The Joyous Obligation of Missionary Work

Carlos E. Asay Aug. 7, 1977 • Devotional
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It is always a very pleasant but humbling experience to be in your presence. You of our rising generation are very special, and I salute you not only for what you are, but for what you can become. I appreciate that kind introduction given by Brother Gundersen. He has been rather generous in listing positions held and personal achievements; and, as is generally the case, he made them sound more auspicious and significant than they really are. I have often wondered how the Lord reacts to such introductions when he monitors our meetings. You will recall that he, the resurrected Christ and Savior of all mankind, received this simple but profound seven-word introduction: “This is My Beloved Son: Hear Him!” (Joseph Smith 2:17).

These past several weeks I have prayed and pondered at great length about this assignment and uppermost in my mind has been the thought that I must instruct by the Spirit of truth—otherwise my words will not edify nor cause you to rejoice. Uppermost in my heart has been the desire to present a message which the Prophet would approve and endorse. Also, I have felt a nagging concern for two groups of people: those who have not tasted the joy associated with missionary service, either as full-time or as stake missionaries; and those who have served as missionaries at one time or another and have tasted the sweetness of such service, but who have since excused themselves from further involvement.

The Imperative Duty of Missionary Work

In section 123 of the Doctrine and Covenants reference is made three times to “an imperative duty.” This imperative duty, we are told, is owed to God, to angels, to our wives, to our children, to widows, to the fatherless, to all the rising generation, and to all the pure in heart. What is this duty? To establish truth, to make public the facts concerning the Church and the restoration of the gospel of Jesus Christ. Why should this be done? Why publish truth? To combat the powers of the evil one and to overcome that satanic spirit which oppresses and enslaves men. Through the Prophet Joseph Smith, the Lord spoke of

the influence of that spirit which hath so strongly riveted the creeds of the fathers, who have inherited lies, upon the hearts of the children, and filled the world with confusion, and has been growing stronger and stronger, and is now the very mainspring of all corruption, and the whole earth groans under the weight of its iniquity.

It is an iron yoke, it is a strong band; they are the very handcuffs, and chains, and shackles, and fetters of hell. [D&C 123:7–8]

What then, according to this scripture, is our imperative duty, our urgent and not-to-be-avoided task? It is to bring to light all the hidden things of darkness and to build the kingdom of God. It is to be ambassadors of truth and active participants in the Lord’s great missionary cause.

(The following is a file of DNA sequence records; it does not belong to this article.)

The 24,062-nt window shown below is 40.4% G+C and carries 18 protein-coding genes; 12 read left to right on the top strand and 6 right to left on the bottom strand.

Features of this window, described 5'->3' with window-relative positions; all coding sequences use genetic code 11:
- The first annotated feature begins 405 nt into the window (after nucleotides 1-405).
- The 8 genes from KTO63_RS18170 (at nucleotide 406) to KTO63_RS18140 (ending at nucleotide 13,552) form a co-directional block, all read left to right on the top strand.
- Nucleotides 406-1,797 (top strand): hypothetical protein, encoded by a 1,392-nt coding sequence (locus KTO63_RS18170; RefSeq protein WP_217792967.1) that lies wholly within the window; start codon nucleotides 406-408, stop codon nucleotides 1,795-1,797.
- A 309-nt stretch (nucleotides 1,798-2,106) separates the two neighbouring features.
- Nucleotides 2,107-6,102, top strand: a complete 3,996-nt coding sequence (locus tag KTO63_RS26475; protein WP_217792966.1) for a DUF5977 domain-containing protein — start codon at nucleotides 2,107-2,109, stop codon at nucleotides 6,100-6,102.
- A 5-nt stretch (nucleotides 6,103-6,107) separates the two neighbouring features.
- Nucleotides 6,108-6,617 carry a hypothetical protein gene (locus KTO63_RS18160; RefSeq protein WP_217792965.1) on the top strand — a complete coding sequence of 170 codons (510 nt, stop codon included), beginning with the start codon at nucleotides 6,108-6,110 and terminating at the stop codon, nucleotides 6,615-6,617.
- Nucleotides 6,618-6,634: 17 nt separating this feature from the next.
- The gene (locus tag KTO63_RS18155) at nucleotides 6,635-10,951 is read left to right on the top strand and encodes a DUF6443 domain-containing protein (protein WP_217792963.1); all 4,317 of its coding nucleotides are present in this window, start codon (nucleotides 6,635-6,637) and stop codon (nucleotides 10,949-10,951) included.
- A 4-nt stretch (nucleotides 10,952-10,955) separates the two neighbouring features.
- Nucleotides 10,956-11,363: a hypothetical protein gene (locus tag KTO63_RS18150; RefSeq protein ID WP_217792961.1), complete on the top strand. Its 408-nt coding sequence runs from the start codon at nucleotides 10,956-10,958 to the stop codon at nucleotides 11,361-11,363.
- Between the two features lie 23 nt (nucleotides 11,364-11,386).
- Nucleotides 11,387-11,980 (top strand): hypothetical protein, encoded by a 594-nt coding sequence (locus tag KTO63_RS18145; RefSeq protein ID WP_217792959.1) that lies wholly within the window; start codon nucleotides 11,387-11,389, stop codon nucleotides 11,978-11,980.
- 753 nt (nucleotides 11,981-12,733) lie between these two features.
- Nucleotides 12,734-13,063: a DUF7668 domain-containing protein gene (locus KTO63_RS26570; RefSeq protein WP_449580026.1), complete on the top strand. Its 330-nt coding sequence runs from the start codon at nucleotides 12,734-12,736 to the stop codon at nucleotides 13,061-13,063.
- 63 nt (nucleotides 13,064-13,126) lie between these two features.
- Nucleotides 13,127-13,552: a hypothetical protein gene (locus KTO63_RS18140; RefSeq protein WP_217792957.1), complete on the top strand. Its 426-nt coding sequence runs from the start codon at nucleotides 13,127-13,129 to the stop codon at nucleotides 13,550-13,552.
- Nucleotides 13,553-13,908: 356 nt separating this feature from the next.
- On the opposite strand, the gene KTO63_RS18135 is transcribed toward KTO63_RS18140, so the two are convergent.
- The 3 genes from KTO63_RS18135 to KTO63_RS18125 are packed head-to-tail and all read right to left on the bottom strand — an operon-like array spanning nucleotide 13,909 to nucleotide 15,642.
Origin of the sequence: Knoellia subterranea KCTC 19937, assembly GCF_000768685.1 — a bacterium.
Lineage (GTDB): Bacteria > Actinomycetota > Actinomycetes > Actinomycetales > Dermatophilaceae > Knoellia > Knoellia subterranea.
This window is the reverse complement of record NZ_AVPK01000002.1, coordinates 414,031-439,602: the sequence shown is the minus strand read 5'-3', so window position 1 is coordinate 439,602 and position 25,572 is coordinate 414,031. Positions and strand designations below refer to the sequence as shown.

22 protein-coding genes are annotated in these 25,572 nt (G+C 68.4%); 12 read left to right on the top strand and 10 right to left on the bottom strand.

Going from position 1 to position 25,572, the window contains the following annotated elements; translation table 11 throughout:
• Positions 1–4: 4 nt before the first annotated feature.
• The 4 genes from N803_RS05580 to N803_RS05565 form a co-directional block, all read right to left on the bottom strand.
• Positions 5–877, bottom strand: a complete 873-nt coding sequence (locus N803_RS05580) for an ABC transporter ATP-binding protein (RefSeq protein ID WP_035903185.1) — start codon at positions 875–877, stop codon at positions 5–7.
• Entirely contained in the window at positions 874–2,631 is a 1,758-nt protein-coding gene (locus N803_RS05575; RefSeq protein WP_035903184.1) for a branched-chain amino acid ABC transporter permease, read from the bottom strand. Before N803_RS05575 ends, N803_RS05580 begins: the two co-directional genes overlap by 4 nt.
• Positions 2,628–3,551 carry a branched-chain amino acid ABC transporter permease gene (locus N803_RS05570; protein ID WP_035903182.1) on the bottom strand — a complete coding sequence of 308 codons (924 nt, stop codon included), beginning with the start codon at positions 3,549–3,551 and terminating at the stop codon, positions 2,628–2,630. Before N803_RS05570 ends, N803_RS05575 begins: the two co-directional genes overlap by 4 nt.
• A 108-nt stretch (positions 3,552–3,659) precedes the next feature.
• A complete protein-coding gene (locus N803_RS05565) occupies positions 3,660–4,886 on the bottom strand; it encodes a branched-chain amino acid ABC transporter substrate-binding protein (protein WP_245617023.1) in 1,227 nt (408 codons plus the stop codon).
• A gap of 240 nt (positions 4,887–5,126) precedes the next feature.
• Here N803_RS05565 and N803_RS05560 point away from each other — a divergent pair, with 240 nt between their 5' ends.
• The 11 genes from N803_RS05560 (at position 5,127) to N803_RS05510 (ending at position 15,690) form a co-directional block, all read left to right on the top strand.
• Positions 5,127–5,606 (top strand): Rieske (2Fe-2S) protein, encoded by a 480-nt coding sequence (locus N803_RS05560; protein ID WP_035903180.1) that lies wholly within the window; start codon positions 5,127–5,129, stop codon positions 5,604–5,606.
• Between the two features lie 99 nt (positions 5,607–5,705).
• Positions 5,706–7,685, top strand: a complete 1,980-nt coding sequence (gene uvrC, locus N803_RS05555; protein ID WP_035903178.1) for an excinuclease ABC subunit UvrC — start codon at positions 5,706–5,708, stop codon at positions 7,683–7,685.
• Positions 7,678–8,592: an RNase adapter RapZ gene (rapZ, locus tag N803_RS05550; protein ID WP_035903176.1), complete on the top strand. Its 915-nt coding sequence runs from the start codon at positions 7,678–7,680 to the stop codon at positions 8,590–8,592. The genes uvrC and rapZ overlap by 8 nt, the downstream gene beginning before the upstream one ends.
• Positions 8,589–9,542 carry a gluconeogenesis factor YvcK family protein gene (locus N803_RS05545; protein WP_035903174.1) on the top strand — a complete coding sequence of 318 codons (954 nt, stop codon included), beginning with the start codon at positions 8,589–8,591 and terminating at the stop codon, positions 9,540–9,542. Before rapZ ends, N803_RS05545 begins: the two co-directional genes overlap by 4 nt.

Three weeks ago, I had the privilege of meeting a very unusual convert, a former Protestant minister. This young man, as I was told, upon completion of his training for the ministry, became a spokesman for his church against the Mormons. He studied carefully the anti-mormon literature and developed powerful presentations to discredit the Church. In time he became rather popular and famous. I am told that on one occasion he attended a lecture given by an LDS professor. He was impressed by what he heard and stayed after class to meet the Mormon instructor. He proceeded to tell the professor of his work, his special ministry in opposition to the Mormon faith. The professor listened politely and responded somewhat like this: “I suspect you should do what you think is right; however, be certain that what you teach about Mormonism is true.”

The minister could not get these words of the professor out of his mind. A few days later he revisited the Mormon and invited him to read and criticize the text of his anti-Mormon talks, stating that he was sincere in his desire to teach the truth. As you might guess, the professor found a few errors in the material and proceeded to make the necessary corrections. He also suggested that the minister might obtain further truth about Mormonism by attending meetings of the Church, listening to the missionaries, and fellowshipping with the Saints in that particular area. He did all of these things and more. The time came when truth overcame error, and prejudice was replaced by understanding and love.

Allow me to describe the concluding scene of this conversion story as it was told me. A great high priest, one of the finest missionaries I know, visited the minister and invited him to be baptized. The minister admitted that he knew the Church was true, but evaded the baptism issue by saying that he did not want to break up his marriage.

“Well,” said the high priest, “have you spoken with your wife about joining the Church?”

“No,” he said, “I haven’t dared to do so.”

“Do it now,” urged the Church member.

So he did; he called his wife into the room and announced his desire to become a Mormon. The wife—and I should say that she had been fellowshipped well by the Relief Society sisters—flew across the room and jumped into her husband’s arms, exclaiming. “I’ve been waiting weeks to hear you say this!” As I said earlier, I met and visited briefly with this remarkable couple. Their expression of testimony to me was simply, “We have never known such joy.”